Teach your kids about their heritage and family members with this family-friendly activity. All you need is a large piece of paper or poster board, a few markers or crayons, and knowledge of your family history. Begin by sitting down with your children and looking through old family photo albums or scrapbooks. Have your children write down the names of each person they know or can remember meeting. Next, draw a large tree on the poster board or paper and create branches stemming from the base. Start by listing grandparents at the top of the tree with one parent’s grandparents on the right and the other’s on the left. List each child of the grandparents and then include each parent’s name underneath their parents’ names. Have your children write their names at the base of the tree. If you need a little help remembering names, give an older relative a call to verify. Display the final result at your next family gathering.

Top The Popcorn
When your crew is hungry for some popcorn, this activity is the ideal way to make snacktime much more interesting. The goal is to challenge your kids to try new flavors and spices to open their minds to eating new things. Help them pop some popcorn in the microwave and then pour just a little bit of popcorn into several bowls lined up on a table. Next, ask your children to look through the pantry or your spice cabinet to find just the right topping for their bowls. From cinnamon and sugar to garlic salt or chili powder, you may be surprised by the concoctions your children come up with during this activity. When the spices and flavors have been added, each child gets a chance to try a bite out of each bowl.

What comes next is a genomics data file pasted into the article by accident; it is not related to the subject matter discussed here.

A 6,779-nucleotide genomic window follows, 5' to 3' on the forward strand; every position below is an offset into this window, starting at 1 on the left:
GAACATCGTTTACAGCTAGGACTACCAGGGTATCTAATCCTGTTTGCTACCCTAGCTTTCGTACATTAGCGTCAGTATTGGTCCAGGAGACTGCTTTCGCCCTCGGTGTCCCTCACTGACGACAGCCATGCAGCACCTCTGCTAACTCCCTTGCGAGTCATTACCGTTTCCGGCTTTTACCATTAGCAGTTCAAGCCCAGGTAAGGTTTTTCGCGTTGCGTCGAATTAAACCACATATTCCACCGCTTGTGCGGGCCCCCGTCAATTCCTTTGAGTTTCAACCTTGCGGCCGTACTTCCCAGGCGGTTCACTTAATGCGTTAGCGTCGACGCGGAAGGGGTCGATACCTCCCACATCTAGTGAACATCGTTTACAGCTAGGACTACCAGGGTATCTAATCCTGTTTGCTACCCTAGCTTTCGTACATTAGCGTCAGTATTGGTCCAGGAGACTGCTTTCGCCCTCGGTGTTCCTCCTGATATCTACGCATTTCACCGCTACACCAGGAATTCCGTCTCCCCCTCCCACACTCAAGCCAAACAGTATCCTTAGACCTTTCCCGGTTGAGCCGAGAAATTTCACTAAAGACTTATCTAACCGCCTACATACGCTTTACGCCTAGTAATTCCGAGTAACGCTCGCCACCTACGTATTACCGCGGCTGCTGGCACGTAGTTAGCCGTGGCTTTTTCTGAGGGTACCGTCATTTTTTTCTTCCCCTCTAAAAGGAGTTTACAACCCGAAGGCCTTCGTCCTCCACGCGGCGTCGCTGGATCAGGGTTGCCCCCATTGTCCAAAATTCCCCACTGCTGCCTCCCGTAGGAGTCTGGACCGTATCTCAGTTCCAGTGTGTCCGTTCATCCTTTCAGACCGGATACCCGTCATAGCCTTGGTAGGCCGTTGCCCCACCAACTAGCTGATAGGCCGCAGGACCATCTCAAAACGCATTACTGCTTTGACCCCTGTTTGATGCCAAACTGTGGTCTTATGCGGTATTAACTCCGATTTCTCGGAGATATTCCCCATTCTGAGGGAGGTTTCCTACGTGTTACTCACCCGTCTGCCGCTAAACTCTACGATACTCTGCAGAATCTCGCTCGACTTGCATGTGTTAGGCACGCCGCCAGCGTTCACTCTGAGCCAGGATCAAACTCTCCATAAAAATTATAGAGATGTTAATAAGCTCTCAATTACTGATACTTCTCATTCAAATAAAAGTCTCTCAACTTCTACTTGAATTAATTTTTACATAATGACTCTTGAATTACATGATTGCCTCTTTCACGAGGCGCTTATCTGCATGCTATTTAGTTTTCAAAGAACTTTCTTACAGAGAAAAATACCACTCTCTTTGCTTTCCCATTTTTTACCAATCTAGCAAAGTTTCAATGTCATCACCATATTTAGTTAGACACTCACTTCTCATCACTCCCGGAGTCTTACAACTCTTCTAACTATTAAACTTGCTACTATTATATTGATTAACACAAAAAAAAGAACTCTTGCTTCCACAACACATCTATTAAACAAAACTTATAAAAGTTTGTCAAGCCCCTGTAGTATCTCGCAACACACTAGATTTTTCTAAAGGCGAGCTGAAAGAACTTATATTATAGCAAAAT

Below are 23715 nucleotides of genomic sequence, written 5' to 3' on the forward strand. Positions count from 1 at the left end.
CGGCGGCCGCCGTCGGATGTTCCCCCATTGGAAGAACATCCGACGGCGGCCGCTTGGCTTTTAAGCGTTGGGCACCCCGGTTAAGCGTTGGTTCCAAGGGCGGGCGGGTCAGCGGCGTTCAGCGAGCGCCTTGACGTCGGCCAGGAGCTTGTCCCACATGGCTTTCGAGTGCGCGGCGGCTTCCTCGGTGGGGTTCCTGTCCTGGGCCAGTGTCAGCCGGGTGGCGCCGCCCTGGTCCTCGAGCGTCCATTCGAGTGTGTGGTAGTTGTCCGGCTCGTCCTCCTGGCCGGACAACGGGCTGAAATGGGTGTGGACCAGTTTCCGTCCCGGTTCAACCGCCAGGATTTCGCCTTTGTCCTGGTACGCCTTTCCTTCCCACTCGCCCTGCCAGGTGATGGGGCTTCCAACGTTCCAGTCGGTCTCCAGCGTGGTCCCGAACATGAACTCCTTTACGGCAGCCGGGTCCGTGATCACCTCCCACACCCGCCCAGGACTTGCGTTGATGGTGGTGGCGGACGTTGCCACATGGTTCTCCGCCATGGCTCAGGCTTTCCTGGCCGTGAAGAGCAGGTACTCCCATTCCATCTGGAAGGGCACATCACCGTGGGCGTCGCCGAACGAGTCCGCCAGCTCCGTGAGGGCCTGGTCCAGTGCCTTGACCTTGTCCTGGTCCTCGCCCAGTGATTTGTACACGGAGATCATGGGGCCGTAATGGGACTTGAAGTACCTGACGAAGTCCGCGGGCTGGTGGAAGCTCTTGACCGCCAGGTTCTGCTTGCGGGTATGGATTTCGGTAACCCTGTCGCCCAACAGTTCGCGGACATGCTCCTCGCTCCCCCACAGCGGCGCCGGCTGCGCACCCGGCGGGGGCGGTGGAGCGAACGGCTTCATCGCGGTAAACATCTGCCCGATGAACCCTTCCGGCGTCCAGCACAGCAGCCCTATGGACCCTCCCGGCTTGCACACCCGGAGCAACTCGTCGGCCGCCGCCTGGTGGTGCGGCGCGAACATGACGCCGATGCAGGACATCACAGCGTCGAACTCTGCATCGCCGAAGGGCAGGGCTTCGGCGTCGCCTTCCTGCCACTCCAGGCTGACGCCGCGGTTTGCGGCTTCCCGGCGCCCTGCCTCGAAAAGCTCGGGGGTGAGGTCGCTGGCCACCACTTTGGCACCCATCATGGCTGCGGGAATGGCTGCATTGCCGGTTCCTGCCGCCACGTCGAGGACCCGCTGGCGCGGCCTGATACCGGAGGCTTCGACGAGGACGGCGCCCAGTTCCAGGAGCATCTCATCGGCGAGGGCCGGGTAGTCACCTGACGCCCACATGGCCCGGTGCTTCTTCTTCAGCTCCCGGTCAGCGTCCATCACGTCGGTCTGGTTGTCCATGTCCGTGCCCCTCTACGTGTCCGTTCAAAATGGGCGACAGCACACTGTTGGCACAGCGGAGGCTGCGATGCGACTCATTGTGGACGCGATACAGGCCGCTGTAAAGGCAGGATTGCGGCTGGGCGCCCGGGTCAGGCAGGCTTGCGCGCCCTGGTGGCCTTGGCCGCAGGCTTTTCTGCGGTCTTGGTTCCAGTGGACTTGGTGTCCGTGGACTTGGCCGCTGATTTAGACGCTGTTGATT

Create Music Shakers
Do your kids love those egg-shaped music shakers? Help them make their own with items you have lying around the house. All you need is a toilet paper roll, a tiny cardboard box, or a paper towel roll to get started. Simply staple, tape, or glue one end closed and fill with uncooked rice, nuts, or corn kernels. Secure the other end of the cardboard and get shaking. Encourage your kids to personalize their new music shakers by decorating the outside of the cardboard tube. Add swatches of tissue paper or colored construction paper with glue or break out the crayons and markers so your children can write their names on the outside of the shaker. Once all the shakers are complete, let the musical performance begin.

Choreograph A New Dance
Get shaking and moving when boredom sets in on those rainy days. Help your children choreograph a dance that combines legwork and arm movements from their favorite dancers or artists. Have each child come up with a choreographed dance and then have them merge their moves. Or, teach them some of your favorite dance moves in an informal way. Get creative by combining popular dances from different eras—for example, a Charleston step, the lawn mower, the sprinkler, or even jumping jacks. From slow dances to hip-hop movements that will leave the little ones breathless, your kids can do this any season of the year. Once the dance is ready to perform, gather an audience of friends and families to watch the show.